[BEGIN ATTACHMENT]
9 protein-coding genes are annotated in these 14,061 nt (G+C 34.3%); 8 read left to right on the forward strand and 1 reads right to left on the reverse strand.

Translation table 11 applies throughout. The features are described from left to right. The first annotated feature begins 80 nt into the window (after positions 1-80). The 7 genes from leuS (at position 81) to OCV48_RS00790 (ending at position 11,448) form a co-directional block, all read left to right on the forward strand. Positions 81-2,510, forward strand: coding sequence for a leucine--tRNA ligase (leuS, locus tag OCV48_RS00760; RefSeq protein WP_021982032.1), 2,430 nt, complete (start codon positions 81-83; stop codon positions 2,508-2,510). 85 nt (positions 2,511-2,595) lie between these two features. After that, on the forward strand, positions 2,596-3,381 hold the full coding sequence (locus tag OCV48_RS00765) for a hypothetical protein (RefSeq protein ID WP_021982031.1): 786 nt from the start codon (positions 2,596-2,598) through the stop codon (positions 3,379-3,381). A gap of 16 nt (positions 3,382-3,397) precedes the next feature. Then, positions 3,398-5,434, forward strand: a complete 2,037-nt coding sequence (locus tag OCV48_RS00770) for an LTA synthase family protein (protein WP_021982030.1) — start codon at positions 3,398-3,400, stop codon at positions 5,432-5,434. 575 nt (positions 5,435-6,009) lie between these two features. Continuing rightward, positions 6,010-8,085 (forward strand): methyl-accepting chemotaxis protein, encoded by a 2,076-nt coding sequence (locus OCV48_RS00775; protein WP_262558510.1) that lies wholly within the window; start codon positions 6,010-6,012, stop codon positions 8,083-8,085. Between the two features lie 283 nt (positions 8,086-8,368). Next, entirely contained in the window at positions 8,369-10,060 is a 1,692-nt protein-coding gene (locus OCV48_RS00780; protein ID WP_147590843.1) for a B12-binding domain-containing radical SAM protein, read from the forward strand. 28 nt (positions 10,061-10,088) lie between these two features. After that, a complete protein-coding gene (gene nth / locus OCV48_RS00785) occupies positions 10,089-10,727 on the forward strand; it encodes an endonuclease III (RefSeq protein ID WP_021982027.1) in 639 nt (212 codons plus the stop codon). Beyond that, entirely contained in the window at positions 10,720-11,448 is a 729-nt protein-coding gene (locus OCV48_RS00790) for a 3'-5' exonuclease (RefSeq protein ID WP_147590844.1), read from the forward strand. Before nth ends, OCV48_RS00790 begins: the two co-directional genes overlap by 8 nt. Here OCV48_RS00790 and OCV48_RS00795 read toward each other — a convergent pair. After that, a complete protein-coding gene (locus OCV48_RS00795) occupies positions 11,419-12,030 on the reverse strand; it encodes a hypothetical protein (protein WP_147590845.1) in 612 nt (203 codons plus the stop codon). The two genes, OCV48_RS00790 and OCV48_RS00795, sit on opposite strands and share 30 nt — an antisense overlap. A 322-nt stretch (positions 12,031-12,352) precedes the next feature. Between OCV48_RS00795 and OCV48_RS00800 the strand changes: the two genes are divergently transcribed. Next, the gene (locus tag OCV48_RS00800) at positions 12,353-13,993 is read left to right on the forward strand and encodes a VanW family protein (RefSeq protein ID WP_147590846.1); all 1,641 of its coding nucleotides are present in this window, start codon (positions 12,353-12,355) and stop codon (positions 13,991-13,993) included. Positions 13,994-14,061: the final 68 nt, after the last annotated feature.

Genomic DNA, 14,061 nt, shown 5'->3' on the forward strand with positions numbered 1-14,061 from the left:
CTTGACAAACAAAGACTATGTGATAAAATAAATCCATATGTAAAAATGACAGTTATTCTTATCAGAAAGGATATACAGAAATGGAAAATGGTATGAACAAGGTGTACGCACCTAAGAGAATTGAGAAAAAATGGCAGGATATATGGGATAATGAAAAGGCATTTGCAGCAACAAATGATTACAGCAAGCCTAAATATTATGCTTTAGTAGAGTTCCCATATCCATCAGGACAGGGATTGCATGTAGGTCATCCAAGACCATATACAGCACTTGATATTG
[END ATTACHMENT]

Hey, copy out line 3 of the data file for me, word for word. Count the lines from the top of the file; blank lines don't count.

Genomic DNA, 14,061 nt, shown 5'->3' on the forward strand with positions numbered 1-14,061 from the left: